Laura Vanderkam’s new e-book What the Most Successful People Do Before Breakfast suggests that morning is “prime time for self-improvement.” Many highly successful people are being productive before most of us have even opened an eye. Among the early morning accomplishments:
Exercise. A dawn workout is common among CEOs and other high-powered types.
Meditate or pray. Monks aren’t the only ones who start the day on a spiritual note.
Work, often on personal or long-term projects outside the scope of their daily duties.
Fix a family breakfast — sometimes as a substitute for a family dinner — or play with their kids.
What a challenge? Are you thinking what I am thinking? What about those late nights, broken sleep when kids are awake from a bad dream or sickness, when getting up early means running the risk of waking everyone, including the little people. Are these all just excuses for not being productive? I know early mornings would be great for a walk, blogging, reading, journaling and reflecting (while drinking a long black.)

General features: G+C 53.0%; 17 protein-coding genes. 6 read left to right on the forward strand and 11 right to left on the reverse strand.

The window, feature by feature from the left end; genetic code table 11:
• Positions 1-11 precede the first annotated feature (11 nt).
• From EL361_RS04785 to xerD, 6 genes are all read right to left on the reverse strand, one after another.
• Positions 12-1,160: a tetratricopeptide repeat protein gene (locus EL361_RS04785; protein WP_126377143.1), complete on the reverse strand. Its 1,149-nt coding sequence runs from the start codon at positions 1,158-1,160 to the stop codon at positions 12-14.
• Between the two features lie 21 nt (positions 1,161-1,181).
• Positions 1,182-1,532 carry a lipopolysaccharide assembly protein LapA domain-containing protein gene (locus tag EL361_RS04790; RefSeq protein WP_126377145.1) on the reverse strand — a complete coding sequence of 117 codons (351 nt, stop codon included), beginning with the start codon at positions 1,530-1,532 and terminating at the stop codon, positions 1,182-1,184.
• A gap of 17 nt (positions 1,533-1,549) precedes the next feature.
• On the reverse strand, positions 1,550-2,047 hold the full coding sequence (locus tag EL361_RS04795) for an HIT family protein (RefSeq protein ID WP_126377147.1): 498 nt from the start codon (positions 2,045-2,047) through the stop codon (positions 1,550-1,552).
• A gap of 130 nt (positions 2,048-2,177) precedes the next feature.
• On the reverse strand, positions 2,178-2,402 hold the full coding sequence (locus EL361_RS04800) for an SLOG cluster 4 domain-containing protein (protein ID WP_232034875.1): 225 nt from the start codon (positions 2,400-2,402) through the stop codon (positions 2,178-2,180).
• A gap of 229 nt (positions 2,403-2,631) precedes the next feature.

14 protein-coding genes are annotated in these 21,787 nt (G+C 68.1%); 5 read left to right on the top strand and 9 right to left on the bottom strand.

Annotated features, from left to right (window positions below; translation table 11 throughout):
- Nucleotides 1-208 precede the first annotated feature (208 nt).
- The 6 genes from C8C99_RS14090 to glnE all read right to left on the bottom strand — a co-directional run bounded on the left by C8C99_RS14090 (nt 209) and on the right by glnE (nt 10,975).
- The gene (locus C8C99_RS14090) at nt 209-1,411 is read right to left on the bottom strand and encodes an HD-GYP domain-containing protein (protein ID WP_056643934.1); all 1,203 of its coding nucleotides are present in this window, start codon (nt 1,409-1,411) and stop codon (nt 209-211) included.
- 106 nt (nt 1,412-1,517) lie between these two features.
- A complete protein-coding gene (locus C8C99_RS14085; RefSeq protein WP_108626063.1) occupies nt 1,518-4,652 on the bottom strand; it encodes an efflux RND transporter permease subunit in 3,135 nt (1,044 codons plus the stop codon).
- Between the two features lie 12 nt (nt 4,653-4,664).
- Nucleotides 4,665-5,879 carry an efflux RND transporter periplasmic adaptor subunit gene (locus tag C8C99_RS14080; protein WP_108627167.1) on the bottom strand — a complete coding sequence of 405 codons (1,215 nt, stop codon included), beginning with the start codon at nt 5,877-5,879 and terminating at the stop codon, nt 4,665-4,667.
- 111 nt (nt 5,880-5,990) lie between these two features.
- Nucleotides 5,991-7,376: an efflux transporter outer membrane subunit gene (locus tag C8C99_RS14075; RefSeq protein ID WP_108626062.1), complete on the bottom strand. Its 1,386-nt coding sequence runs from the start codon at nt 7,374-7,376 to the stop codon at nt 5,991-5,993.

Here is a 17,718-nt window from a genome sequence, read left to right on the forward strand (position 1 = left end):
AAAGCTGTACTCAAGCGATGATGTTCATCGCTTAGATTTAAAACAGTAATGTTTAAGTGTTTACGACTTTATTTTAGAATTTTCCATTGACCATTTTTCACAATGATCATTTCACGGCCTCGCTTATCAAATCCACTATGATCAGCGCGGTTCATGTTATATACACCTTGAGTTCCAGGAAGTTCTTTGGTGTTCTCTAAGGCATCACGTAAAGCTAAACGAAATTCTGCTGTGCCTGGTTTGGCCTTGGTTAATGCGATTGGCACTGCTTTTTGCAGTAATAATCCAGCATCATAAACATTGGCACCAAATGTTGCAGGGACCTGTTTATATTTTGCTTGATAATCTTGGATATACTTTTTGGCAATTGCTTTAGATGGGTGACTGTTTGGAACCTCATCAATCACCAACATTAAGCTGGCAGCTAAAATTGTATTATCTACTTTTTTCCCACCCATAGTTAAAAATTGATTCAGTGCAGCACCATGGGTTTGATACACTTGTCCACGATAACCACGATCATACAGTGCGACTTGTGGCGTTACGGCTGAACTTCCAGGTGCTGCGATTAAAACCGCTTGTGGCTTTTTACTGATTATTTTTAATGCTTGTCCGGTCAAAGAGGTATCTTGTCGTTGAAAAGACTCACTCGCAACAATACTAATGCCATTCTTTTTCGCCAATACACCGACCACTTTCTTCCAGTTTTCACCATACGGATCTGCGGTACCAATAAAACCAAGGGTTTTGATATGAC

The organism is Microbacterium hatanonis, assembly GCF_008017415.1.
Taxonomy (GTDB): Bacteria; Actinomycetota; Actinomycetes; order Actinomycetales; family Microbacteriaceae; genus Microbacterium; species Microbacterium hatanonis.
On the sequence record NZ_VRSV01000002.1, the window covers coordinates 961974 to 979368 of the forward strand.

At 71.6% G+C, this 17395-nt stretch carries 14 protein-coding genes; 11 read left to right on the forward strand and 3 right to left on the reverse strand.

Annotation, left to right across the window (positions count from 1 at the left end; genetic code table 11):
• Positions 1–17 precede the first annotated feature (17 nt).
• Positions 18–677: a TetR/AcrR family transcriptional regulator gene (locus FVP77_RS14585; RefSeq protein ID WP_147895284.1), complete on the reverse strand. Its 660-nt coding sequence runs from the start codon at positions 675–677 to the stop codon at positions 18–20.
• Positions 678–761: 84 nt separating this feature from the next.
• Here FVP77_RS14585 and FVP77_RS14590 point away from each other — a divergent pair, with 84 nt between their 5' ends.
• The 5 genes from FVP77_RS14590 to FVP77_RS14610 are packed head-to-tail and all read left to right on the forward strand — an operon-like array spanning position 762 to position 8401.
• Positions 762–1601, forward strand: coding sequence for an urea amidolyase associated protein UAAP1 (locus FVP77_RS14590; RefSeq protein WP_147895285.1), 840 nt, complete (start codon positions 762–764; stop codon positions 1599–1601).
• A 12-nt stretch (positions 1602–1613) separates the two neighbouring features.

David Mathis has a great take on Vanerkam’s e book and how his own faith equips him for the morning, here.
But those ideas of productivity in the morning also remind me of the book Shopping for Time written by Carolyn Mahaney and her three daughters. In this short, practical and wise book one of the things women are encouraged to do is to rise early. Years ago they promoted a 5 o’clock club, which for a woman with young children is like a red rag to a bull. But they would argue it really works. In the quiet of early morning we find time for the most important things. It is not so much me time, but for the woman of faith, it is God time. What does your morning look like? Would you be prepared to commit to the 5 o’clock club?